Australian Open Official Drills Holes in Court When Ball Doesn't Bounce (Video)

Ash MarshallSenior Analyst IJanuary 21, 2011

MELBOURNE, AUSTRALIA - JANUARY 20:  Vera Zvonareva of Russia bounces the ball ahead of serving in her second round match against Bojana Jovanovski of Serbia during day four of the 2011 Australian Open at Melbourne Park on January 20, 2011 in Melbourne, Australia.  (Photo by Ryan Pierse/Getty Images)
Ryan Pierse/Getty Images

Women's 14th seed Maria Sharapova and third-round opponent Julia Goerges had an unexpected delay before their match on Hisense Arena on Friday when the umpire found a dead spot on the court.

The players had warmed up and had just made their way back to their chairs for a final sit down and water break when proceedings were brought to a strange halt.

ESPN played a clip of the problem when Andy Roddick—who had just defeated Robin Haase on the same court—was conducting a post-match in-studio interview. The video showed the chair umpire  dropping a normal tennis ball on the spot, which was roughly a foot from the net inside the deuce court.

The ball hit the court and...nothing. No bounce, no movement, no reaction. No wonder she just shrugged her shoulders.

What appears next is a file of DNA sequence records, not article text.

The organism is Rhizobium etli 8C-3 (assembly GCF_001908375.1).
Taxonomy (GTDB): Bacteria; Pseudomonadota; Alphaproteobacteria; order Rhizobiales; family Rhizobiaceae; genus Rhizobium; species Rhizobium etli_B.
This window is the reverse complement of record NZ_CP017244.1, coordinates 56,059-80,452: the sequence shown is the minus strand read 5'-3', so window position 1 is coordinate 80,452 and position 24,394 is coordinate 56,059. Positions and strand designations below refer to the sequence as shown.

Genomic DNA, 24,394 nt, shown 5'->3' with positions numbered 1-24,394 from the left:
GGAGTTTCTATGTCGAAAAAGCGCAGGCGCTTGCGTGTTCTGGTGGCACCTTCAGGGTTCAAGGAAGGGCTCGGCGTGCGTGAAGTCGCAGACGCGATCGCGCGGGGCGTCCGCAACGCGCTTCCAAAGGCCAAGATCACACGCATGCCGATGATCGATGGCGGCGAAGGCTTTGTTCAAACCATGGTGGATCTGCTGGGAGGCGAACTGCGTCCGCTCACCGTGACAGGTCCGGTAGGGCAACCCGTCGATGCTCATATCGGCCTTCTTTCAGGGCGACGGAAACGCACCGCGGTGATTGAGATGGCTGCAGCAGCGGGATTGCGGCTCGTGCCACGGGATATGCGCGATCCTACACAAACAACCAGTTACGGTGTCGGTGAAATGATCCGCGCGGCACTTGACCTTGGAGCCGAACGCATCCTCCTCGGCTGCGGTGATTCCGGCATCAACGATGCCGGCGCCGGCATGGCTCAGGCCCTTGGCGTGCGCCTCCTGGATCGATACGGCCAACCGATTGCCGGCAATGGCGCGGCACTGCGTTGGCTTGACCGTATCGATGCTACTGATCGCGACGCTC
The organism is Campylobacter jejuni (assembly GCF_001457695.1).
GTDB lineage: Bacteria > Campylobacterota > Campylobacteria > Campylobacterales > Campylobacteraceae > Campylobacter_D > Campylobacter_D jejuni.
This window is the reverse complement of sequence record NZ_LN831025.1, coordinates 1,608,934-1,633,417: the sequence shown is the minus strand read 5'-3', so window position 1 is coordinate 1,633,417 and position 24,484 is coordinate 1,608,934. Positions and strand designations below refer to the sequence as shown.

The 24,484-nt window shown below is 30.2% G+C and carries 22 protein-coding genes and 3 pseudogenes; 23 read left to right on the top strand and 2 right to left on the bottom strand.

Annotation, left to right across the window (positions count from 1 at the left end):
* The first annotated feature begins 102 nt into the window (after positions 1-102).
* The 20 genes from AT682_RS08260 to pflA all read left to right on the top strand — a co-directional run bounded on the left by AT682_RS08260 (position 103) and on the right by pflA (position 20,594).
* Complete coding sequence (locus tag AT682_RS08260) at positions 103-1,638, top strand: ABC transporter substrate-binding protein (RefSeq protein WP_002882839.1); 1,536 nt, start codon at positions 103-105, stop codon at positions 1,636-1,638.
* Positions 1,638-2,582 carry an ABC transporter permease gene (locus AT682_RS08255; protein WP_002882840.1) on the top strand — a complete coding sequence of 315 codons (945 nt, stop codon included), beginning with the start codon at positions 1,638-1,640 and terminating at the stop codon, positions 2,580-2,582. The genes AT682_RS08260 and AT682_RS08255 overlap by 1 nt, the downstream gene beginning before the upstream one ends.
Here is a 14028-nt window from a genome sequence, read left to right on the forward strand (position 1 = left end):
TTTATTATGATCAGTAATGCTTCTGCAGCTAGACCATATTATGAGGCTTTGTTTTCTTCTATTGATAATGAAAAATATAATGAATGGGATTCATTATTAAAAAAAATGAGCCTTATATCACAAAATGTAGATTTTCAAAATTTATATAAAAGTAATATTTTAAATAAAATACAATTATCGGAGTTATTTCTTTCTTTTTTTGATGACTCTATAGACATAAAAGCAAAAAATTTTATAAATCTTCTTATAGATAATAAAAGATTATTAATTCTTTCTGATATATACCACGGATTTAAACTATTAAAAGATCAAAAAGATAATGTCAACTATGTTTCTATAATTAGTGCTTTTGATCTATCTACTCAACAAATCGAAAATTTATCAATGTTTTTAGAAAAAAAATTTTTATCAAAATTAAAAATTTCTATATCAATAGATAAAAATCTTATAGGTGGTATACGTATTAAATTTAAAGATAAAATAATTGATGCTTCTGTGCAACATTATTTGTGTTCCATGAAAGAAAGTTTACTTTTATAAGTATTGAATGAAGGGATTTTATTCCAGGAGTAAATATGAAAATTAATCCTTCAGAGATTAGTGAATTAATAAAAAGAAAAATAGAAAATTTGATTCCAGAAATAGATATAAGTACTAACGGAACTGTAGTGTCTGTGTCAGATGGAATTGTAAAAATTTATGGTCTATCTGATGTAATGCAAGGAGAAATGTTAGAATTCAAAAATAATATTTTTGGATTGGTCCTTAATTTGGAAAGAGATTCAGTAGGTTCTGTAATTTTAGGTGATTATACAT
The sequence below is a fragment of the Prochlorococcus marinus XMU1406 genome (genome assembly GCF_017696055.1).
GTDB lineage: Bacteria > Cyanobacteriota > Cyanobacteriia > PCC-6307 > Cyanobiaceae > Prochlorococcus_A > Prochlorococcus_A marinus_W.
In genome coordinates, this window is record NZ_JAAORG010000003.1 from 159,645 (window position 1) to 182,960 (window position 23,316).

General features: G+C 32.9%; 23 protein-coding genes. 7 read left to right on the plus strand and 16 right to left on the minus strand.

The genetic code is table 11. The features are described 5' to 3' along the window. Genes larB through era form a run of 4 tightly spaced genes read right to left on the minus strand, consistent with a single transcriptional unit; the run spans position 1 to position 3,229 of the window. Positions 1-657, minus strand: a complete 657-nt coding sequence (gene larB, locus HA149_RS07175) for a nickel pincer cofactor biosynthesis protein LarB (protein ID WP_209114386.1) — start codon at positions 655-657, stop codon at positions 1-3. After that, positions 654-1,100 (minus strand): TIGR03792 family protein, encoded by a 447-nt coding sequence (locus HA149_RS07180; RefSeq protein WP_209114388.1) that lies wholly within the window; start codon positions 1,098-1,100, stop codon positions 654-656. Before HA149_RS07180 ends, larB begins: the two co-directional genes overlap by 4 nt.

Three men in white shirts, suit trousers and ties, presumably tournament staff masquerading as repair men, appeared a few minutes later. The one armed with a power drill then made two surgical incisions into the court and, as if by magic, the problem was fixed.

From what the commentators were saying, it appears that an air bubble had appeared an inch below the surface of the plexicushion surface, killing the ball on impact.

I've never seen this happen at a major tournament before, let alone a Grand Slam, but it got a few laughs from everyone in attendance.

It also bemused Roddick who, after watching a video of the makeshift repair work, looked stunned that 1) a problem like this existed on the same court he had just left and 2) that punching two holes into the floor with a battery-powered drill was the solution.

After Agnieszka Radwanska's racket malfunction on Day Three, and now this minor interruption, what's going to happen next? All of a sudden, the scorching heat Down Under is the least of players' problems.

Maybe they should have left the dead spot for Sharapova...it looked like she needed all the help she could get after her service problems ran into yet another match.

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